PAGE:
CALIFORNIA | LOCAL
October 11, 2010 |
Solomon Burke, a pioneering singer-songwriter of so-called sweet soul music whose powerful ballads in the 1960s were a major influence on a generation of rock, R&B and pop vocalists, has died. He was in his early 70s. Burke died early Sunday morning of natural causes at an Amsterdam airport, his family announced on his website . He had flown there from Los Angeles for a concert. "He was the founding father of what was defined as soul music in America in the 1960s. He was a major player," Tom Reed, author of the 1992 book "The Black Music History of Los Angeles: Its Roots," told The Times on Sunday.
October 20, 1989 |
The recent trend in Jamaican music has been toward hedonistic, less message-oriented "dance-hall" and "lovers rock" sounds. But in its appearance at the Music Machine on Wednesday, the group Foundation eschewed current fads, revitalizing a format that dominated reggae's formative years: the harmony trio. Backed by the tight yet supple, six-piece Creation band, Foundation live was a lot earthier and tougher than it is on record.
November 9, 1986 |
Do ya like good music? (Yeah, yeah.) Then Peter Guralnick's new book "Sweet Soul Music" (Harper & Row) is right down your alley, two steps from the blues and just around the corner from the Pentacostal church. Featuring 175 eye-popping photographs, this 438-page oversize paperback may be the best music book of 1986. More than mere scholarly analysis, it's obviously a labor of love.
August 15, 1997 |
This six-disc boxed set is a knockout, a collection that is frequently as inspired as the soul music it salutes--and the fun begins with the packaging. The multicolor box is patterned after the compact cases that teenagers in the '50s and '60s used to store their 45s or carry them to a friend's house. In the same nostalgic tradition, the discs are made to look like old 45s, complete with logos that resemble some of the famous soul labels, including Motown and Stax.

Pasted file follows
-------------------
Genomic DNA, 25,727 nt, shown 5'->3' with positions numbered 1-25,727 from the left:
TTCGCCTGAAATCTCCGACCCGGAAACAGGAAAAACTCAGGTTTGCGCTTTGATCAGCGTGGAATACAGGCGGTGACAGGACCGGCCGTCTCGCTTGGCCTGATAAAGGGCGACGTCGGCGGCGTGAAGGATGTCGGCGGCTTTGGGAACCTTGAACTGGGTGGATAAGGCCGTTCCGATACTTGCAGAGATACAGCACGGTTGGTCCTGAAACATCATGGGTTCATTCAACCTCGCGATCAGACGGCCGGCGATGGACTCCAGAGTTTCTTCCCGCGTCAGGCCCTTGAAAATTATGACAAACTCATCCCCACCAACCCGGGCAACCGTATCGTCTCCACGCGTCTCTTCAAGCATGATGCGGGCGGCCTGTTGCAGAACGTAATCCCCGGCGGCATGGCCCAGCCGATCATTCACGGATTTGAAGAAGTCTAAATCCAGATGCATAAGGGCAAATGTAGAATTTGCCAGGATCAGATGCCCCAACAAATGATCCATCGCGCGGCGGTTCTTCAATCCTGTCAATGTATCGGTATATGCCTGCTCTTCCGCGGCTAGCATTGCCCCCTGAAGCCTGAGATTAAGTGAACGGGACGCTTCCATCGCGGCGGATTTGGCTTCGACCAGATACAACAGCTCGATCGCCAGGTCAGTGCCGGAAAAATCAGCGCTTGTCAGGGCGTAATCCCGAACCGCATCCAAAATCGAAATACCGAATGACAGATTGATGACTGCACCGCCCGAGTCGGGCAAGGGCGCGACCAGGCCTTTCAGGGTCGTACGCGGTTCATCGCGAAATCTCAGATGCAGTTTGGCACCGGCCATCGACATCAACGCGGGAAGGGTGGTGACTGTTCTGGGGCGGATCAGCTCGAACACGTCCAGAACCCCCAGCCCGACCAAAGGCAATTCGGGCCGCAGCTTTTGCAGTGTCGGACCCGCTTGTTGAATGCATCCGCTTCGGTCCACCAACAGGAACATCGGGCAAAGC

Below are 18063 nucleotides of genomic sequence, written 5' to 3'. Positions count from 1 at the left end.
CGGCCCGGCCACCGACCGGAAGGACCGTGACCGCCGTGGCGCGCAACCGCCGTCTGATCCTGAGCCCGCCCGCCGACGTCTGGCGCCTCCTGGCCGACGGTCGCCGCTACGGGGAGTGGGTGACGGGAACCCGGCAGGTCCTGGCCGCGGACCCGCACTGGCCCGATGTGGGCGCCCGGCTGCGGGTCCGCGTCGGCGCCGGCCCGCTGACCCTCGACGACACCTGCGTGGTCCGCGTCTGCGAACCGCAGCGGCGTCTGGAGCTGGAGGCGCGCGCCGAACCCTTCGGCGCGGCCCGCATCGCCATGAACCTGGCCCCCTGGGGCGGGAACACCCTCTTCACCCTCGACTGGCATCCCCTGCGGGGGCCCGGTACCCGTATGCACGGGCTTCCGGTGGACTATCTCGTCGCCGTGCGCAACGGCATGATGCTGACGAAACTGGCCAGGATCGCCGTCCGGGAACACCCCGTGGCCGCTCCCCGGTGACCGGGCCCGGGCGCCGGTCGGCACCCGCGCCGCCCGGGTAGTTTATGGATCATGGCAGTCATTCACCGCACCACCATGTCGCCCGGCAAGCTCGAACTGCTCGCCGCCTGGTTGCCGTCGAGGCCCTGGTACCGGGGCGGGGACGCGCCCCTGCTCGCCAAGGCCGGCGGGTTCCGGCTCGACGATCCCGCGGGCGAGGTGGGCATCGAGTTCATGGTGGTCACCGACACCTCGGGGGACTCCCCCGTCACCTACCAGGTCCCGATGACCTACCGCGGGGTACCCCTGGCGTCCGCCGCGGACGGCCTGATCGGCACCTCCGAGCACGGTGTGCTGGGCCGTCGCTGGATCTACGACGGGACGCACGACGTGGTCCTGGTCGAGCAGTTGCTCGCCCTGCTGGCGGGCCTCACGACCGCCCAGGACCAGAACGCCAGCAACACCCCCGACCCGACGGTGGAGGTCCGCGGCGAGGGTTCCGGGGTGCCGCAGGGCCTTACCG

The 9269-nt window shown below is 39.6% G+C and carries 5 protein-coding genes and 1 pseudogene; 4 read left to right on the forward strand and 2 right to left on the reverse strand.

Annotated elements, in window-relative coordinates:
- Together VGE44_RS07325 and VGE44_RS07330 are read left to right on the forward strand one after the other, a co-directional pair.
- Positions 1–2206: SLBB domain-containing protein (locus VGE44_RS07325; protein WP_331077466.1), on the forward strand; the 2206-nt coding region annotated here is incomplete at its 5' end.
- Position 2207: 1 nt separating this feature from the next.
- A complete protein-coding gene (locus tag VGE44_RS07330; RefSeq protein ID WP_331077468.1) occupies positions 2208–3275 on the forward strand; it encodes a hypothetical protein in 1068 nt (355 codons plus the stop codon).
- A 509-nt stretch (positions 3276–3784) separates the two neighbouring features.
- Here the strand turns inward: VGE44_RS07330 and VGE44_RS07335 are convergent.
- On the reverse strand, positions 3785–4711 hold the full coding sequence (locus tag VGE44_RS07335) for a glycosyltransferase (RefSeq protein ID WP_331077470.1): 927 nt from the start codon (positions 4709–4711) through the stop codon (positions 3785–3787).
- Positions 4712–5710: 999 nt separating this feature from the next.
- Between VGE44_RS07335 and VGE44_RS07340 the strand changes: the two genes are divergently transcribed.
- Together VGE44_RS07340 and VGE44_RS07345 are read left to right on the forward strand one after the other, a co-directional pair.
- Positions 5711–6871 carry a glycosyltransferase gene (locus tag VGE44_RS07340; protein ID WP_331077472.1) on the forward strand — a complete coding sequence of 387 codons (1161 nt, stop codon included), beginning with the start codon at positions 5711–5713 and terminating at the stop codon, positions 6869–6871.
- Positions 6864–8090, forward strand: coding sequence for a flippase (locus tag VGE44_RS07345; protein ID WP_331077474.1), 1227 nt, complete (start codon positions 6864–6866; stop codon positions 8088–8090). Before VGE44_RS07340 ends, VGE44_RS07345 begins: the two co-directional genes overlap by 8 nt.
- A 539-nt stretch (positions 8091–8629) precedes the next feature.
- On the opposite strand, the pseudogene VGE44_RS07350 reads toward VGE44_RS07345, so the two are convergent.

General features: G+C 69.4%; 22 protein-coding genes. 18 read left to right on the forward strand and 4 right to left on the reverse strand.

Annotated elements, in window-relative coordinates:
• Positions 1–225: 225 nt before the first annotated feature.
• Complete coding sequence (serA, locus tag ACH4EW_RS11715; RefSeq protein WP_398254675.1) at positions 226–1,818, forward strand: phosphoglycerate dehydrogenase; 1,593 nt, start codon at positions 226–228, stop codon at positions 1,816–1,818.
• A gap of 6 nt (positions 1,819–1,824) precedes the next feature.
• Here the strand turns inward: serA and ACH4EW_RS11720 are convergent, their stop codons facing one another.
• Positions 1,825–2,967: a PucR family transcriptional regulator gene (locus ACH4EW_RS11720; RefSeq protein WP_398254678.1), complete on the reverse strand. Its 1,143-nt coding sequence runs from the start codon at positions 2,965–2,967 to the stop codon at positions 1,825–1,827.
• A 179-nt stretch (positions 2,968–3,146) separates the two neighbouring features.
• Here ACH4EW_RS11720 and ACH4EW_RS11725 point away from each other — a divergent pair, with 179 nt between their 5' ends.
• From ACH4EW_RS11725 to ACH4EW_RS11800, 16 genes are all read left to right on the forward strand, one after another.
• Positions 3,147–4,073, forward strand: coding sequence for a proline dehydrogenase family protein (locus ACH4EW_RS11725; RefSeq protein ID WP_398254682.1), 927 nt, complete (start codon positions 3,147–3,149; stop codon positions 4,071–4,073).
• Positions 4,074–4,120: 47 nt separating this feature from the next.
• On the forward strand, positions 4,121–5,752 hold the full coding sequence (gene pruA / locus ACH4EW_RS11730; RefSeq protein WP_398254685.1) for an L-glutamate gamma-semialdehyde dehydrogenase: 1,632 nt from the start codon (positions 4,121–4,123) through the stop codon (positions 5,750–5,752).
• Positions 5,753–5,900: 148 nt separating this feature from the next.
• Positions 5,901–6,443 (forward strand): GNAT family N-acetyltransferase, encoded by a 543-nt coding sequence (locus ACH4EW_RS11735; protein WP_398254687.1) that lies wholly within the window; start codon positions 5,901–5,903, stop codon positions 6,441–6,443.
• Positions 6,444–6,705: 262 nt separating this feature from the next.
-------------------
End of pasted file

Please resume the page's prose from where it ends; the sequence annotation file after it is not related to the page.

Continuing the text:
October 6, 1988 |
From the 4/4 Motown back-beat driving the opening selections through the note-perfect, symphonic soul version of "Papa Was a Rolling Stone" during the encore, the group Was (Not Was) paid homage to--and sardonically tweaked--25 years of R&B dance styles during its hourlong set at the Whisky on Tuesday. The 11-piece ensemble recalled George Clinton's Parliament-Funkadelic thang but in a soul classicist vein.
May 20, 1990 |
Yes, Lisa Stansfield is white. And yes, she does sing soul music--very well. So, what's the big deal? "That's what I want to know," Stansfield, 24, said during a recent interview in a hotel restaurant here. "If you are a soul singer, you are a soul singer. If you are a heavy-metal singer, then you are a heavy-metal singer. "What's color got to do with it? I don't go around thinking, 'I sing soul music and I'm white.' I just sing the way I feel.
March 15, 1987 |
"MEN AND WOMEN." Simply Red. Elektra. Simply Red's brand of vintage rhythm and blues is pure joy. Not since the heyday of Culture Club has there been a multiracial British band with this big a gift for giving '60s-sounding soul music an '80s vitality. Lead singer Mick Hucknall has a funny kind of whiny, wily voice that technically isn't great. But it's in a category with quirky, distinctive voices like those of Etta James, Joe Cocker and the late Esther Phillips.
August 17, 1991 |
When Irish singer Andrew Strong talks about his musical influences, he rattles off a list that reads like a Who's Who of American soul music: James Brown, Otis Redding, Ray Charles and Wilson Pickett. But ask him about the person who had the biggest impact on his career and the answer is much closer to home: It's his musician father, Rob Strong.
October 28, 2001 |
It's hard to pinpoint just when gospel music merged with rhythm & blues to create soul music, but there's no question that the glory period for the new style was in the '60s and early '70s, when it helped define the escalating aspirations of black America.
CALIFORNIA | LOCAL
September 17, 2002 |
It was last call at the Ban-Dar. Former dancers, musicians, barkeeps and barflies showed up Monday to watch a demolition crew reduce the storied Main Street honky-tonk to a heap of rubble. Originally a big-band dance club when it opened over 70 years ago in Ventura, the Ban-Dar got its name from the founders, named Bannister and Darwin. "It's history gone," said Marilyn Pratley, a waitress and bartender at the club in the 1960s and '70s who went by the nickname "Mother."